Honour roll location: Pillar 8A

Driver Leo Michael Slattery enlisted in the Great War on the 20th of August, 1914, only a month after war had been officially declared. He was among the first recruits for World War One.

Leo had been born in 1889 at Calivil to John Francis and Agnes Elizabeth Slattery (nee Lennon) and was the youngest child in the family. He had two older brothers and five older sisters. At his enlistment, he was 25 years old, of average height and weight with a ruddy complexion and light black hair. He worked as a warehouseman and lived at the Bleak House Hotel, Beaconsfield Parade in Albert Park as boarders. Leo’s brother Frank (Francis William) later enlisted on the 5th of October, 1914.

The Bleak House Hotel where Leo and his mother Agnes lived at the time of his enlistment. This Hotel is now called the Beach Hotel.

Leo’s unit embarked from Melbourne aboard the A24 Benalla on the 19th of October, 1914. He was part of the 1st Army Service Corps Company, 1st Divisional Train. He trained in Alexandria after suffering from pharyngitis soon after arriving; he was hospitalised on the 19th of February, 1915.

He joined the Mediterranean Expeditionary Force in Gallipoli on the 25th of April, 1915. This day was likely to be one brutally etched into Leo’s mind forever. It was the day of the landings at Gallipoli. His job would have been to assist the mules ashore and help them transport equipment to a secure place. It would have been very dangerous, negotiating unfamiliar terrain with spooked animals while being shot at from the Turks on the cliffs. In the diary of Major A. A. Holdsworth of the Number 1 company of the 1st Division Train, he recounts how the ‘mules worked admirably’ to carry items like wooden crates ashore. Four mules from the Number 1 Company died that day, by his count.

Leo fell ill on the 30th July 1915 with subacute rhinitis (nasal trouble) from an old injury to the septum. He was conveyed to hospital in Alexandria, then England for treatment for his perforated and deflected septum. This injury led Leo to request discharge from the AIF. By December, he had rejoined his unit but they had already evacuated Gallipoli. Leo had narrowly missed taking part in some of the bloodiest battles at Gallipoli. He may have lost many friends in the August Offensive such as the Battle at the Nek.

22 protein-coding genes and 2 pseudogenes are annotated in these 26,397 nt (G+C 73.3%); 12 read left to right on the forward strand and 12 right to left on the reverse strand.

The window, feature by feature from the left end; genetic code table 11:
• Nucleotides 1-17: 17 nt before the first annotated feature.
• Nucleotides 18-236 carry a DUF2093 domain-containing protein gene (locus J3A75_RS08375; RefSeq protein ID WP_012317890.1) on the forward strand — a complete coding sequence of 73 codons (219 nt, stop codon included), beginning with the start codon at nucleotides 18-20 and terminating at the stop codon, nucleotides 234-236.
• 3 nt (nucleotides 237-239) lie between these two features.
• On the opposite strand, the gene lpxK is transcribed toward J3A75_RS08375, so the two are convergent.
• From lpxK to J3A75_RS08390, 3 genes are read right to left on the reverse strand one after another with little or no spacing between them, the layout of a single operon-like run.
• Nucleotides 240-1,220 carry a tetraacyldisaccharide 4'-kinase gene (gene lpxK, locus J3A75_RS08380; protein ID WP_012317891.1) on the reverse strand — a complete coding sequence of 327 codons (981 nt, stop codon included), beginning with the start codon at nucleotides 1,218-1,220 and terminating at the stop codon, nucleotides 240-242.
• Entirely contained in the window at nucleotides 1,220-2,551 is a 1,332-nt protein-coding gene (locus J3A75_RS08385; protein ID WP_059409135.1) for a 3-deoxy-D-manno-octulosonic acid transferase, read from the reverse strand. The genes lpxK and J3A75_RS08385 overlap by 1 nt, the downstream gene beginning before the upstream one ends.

Soldiers from the 1st Division Train in April 1915 preparing for their journey to Gallipoli.

After his return, Leo was detached from his unit and served two-week bouts with the Mobile Veterinary Section in July 1916 and Divisional Artillery Column in early August and mid-October, 1916. He also spent a week with the Artillery Headquarters. In September 1916, Leo’s brother Frank was killed in action at the Suez Canal, Egypt. It is not known when Leo received this devastating news.

After leave in England in June 1917 and Paris in February 1918, Leo was again placed with a different unit, this time with the Field Artillery Brigade from the 7th to the 23rd of April, 1918 and later from the 7th to the 21st of September. In between these stints, he travelled to Italy on leave.
Leo was granted 1914 Special Leave in October 1918 and travelled home to Australia, arriving aboard the HMAT Durham on the 23rd of December, 1918. This would have been an excellent Christmas present for his family. He did not return to the battlefront due to the signing of the Armistice Treaty and was officially discharged from service on the 21st of February, 1919.

While he was abroad, Leo had lost his brother Frank and mother, Agnes. It had been a challenging five years for Leo, but he performed his duty and persisted despite the odds. He was one of the first to enter the war and thankfully returned home safe.


  • ‘Casualties in France’, The Argus, Friday 6th October, 1916, page 7. Accessed from: https://trove.nla.gov.au/newspaper/article/1593071/392600
  • https://discoveringanzacs.naa.gov.au/browse/records/401495/1
  • Francis William Slattery https://www.aif.adfa.edu.au/showPerson?pid=277034
  • Image of Bleak House: http://www.skhs.org.au/SKHShotels/images/image41004.jpg
  • ‘Killed in Action: Lieut. Frank Slattery’, Tribune (Melbourne), Thursday, 9th November, 1916, page 5. Accessed from: https://trove.nla.gov.au/newspaper/article/154373460/17874757
  • ‘Lemnos, Greece, c. 1915-04. Soldiers probably of the 1st Divisional Train, Australian Army Service Corps (AASC), sit and stand on the deck of the transport ship City of Benares prior to the …’ Accessed from: https://www.awm.gov.au/collection/C305026
  • Leo Michael Slattery https://www.aif.adfa.edu.au/showPerson?pid=277056
  • Training in the desert, Mena’ painting, Frank Crozier, 1921. Accessed from: https://www.awm.gov.au/collection/C168275